It did not mean the end of his altercations with Hughes. He was charged more than once because of his ant-war campaigning and the language he used in these campaigns. His description of Hughes a s viper earlier had earned him a reprimand and a warning not to say it again. Needless to say he did. The campaign for the 12 continued, as did his advocacy for better conditions for the miners.
The workers in the whole state were threatened by the Fuller governments attacks stemming from the general strike of 1917. This began in the railways and the IWW influence was thrown into the mix by the government to swing public opinion against the strikers. The anti-conscription versus pro Empire and war argument was also an underlying factor. The blacklisting of strikers following the loss was a sore point that Brookfield later took up successfully when the Storey ALP government came to office.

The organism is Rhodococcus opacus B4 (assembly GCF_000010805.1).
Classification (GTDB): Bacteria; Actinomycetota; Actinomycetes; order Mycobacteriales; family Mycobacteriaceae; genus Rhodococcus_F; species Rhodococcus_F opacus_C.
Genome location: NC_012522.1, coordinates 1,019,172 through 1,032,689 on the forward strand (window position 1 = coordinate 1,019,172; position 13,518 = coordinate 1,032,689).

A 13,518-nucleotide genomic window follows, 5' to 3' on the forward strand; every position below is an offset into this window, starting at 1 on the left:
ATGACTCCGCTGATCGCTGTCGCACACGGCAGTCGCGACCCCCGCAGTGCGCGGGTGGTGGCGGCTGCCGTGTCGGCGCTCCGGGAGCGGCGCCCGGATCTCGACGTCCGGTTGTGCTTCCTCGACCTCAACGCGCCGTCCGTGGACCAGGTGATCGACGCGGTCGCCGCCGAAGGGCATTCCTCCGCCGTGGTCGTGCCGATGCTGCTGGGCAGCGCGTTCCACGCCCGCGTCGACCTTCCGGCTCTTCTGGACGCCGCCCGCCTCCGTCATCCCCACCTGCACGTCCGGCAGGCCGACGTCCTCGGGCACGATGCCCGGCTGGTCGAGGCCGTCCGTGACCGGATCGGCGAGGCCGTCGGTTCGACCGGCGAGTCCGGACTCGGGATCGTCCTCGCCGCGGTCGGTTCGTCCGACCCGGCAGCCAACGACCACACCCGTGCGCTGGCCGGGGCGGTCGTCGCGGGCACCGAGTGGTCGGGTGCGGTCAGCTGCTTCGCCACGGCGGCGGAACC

The IWW case continued, with Brookfield, Henry Boote and Ernie Judd prominent in the defence campaign. Judd and Brookfield were also associated another legal matter, after they were both prosecuted under the War Precautions legislation. Judd had spoken out after the President of the Sydney Labor Council, William Morby endorsed a call for increased recruiting. The persecution they felt they suffered drove them on in the IWW case as well. They were increasingly prepared to believe the worst of the government and various police witnesses I n the case, and it seemed they were often confirmed I their belief as cracks began to appear in the prosecution. Fake evidence and police informers piled up. Details of the case are laid out by Ian Turner (in Sydney's Burning Alpha Books, 1969) who is not exactly partisan to the IWW cause and the release campaign is well discussed in Verity Burgmann's Revolutionary Industrial Unionism (Cambridge UP, 1995; chapters 13 and 14)